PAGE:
Federal programs that target the devastating and increasing problem of financial abuse against older Americans will be improved and tightly coordinated, replacing the current “fragmented” approach, Health and Human Services Secretary Kathleen Sebelius announced Thursday.
At a White House forum on elder abuse and financial exploitation, Sebelius says a $5.5 million grant under the Affordable Care Act will be used to create a federal elder justice coordination team, including officials from the Justice Department and the Consumer Financial Protection Bureau (CFPB). That team will examine previously “fragmented” elder abuse initiatives across the federal government and determine what actions are needed to enhance protection efforts.
She says officials will also study state protective service systems around country “that got results” in addressing swindles and fraud perpetrated against elders, and use those best practices to educate caregivers and others to recognize and report these cases.
“We’ve never had a coordinated federal response to elder abuse,” Sebelius says. “This is the right thing to do.”
CFPB Director Richard Cordray also announced his agency was launching an inquiry into “the many ways” in which older adults are exploited financially. He says the CFPB wants to hear from the public, particularly people who work directly with seniors, about these issues.
He says the agency also is seeking input on how older people can best determine whether the credentials of financial advisers are legitimate. He cited a study in which older adults lost at least $2.9 billion to financial exploitation in 2010.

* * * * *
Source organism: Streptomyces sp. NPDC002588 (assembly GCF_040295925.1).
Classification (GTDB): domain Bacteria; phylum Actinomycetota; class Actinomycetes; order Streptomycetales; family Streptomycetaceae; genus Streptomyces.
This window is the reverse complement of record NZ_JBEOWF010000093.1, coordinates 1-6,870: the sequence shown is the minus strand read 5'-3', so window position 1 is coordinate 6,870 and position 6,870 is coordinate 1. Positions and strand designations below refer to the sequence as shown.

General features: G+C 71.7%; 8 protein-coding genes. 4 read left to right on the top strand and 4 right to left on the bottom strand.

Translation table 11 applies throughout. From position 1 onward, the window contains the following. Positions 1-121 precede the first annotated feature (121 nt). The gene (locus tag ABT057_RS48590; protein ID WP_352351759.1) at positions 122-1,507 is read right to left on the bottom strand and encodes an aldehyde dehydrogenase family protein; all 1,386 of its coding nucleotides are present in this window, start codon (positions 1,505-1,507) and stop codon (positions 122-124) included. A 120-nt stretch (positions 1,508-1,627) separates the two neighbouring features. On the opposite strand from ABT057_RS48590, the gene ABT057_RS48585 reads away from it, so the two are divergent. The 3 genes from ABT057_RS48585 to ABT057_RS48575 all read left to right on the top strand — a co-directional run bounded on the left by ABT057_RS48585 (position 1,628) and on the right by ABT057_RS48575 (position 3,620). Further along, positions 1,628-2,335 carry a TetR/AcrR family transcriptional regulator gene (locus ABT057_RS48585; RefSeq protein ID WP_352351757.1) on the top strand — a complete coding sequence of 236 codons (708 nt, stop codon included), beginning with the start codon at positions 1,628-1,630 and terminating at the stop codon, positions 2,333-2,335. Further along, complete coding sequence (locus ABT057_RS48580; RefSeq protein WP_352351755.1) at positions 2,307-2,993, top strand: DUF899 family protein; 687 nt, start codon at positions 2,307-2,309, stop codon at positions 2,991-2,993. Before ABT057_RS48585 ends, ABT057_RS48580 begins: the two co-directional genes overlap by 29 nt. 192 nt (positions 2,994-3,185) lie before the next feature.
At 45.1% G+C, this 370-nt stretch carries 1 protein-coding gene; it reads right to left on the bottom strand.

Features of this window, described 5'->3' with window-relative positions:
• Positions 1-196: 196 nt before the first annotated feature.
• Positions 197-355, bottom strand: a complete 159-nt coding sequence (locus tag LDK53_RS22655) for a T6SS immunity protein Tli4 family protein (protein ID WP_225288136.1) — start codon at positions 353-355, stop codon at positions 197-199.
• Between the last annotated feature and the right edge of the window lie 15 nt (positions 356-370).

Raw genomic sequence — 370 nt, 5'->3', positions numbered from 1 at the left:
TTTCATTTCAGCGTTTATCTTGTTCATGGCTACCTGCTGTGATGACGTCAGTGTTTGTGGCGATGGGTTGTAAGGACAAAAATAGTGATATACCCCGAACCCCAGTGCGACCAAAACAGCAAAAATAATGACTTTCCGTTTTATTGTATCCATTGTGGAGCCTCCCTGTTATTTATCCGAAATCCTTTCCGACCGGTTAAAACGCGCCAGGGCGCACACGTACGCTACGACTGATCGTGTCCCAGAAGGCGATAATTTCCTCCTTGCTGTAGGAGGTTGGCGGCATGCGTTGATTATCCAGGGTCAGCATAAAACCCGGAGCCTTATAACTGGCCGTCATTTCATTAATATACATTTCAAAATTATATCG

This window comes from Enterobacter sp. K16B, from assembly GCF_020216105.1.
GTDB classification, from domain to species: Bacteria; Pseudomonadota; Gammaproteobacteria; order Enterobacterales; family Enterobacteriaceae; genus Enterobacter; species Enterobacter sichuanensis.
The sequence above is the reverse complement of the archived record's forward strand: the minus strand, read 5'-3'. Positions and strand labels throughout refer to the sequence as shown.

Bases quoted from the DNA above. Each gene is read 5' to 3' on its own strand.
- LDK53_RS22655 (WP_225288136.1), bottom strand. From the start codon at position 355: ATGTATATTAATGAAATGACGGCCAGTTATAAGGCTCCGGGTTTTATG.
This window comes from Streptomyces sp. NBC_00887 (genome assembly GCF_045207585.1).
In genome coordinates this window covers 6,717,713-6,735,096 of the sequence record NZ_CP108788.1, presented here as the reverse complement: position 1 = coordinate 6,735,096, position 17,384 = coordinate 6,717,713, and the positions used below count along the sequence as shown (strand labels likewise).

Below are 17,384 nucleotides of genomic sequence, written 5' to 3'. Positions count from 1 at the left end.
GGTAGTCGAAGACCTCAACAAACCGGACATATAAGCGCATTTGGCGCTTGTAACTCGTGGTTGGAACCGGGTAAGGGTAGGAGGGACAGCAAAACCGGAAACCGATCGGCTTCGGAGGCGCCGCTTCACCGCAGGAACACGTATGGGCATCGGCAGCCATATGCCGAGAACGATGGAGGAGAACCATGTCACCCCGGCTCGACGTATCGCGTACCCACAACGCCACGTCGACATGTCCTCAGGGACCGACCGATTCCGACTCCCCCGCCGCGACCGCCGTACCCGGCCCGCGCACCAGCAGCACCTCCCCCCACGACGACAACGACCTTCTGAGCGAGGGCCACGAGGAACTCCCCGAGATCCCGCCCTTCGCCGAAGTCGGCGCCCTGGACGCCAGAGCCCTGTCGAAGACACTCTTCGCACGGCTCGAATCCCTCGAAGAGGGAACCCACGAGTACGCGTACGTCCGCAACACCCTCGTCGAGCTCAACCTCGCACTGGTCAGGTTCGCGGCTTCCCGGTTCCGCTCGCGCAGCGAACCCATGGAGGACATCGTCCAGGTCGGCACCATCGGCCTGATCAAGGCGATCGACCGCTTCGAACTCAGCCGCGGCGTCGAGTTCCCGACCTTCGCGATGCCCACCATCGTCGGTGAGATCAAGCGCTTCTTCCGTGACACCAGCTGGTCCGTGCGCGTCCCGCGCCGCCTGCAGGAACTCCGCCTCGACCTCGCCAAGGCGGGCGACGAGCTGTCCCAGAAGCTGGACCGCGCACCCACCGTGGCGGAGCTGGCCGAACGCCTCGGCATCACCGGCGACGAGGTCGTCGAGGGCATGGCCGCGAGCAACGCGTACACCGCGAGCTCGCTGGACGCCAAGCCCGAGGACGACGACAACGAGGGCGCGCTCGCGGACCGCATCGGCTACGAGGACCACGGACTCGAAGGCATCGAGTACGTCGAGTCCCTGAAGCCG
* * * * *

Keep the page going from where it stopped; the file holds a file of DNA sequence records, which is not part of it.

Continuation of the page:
“Unfortunately, it is a growing trend,” Cordray says. “From 2008 to 2010, there was a 12 percent increase in the amount of money scammed from seniors.”
Millions of older Americans suffer financial abuse at the hands of trusted relatives and caregivers. Just last year, actor Mickey Rooney, then 90, told a Senate Aging Committee hearing that he was a victim for years but was afraid to seek help because he was “overwhelmed” with fear, anger and disbelief.and millions of other older Americans.
“Over the course of time, my daily life became unbearable. … I felt trapped, scared, used and frustrated. But above all, I felt helpless,” Rooney said, reading from his prepared testimony.
According to a new survey, financial exploitation of the elderly is an under-reported crime, costing victims billions of dollars, and it’s a greater problem than ever.
The findings were based on questions posed to 762 securities regulators, adult protective services workers, medical professionals, financial planners, law enforcement officials and others on the front lines of these crimes.
It said that most elderly investment fraud goes unreported because of “shame” on the part of victims (86 percent); because con artists string victims along until it is too late (80 percent); or because adult children fail to spot the problem and intervene (70 percent).
Almost all of the experts polled say problems with mental comprehension make older adults more vulnerable to financial swindles. As the population ages, these crimes are likely to spike.
The results were released by the non-profit Investor Protection Trust ahead of World Elder Abuse Awareness Day on Friday.
The poll also found that more than one in two (58 percent) surveyed say they deal with elderly victims of investment fraud or financial exploitation “quite often” or “somewhat often.”
“We see the devastation these crimes wreak in older persons’ lives every day,” says Kathleen Quinn, executive director of the National Adult Protective Services Association.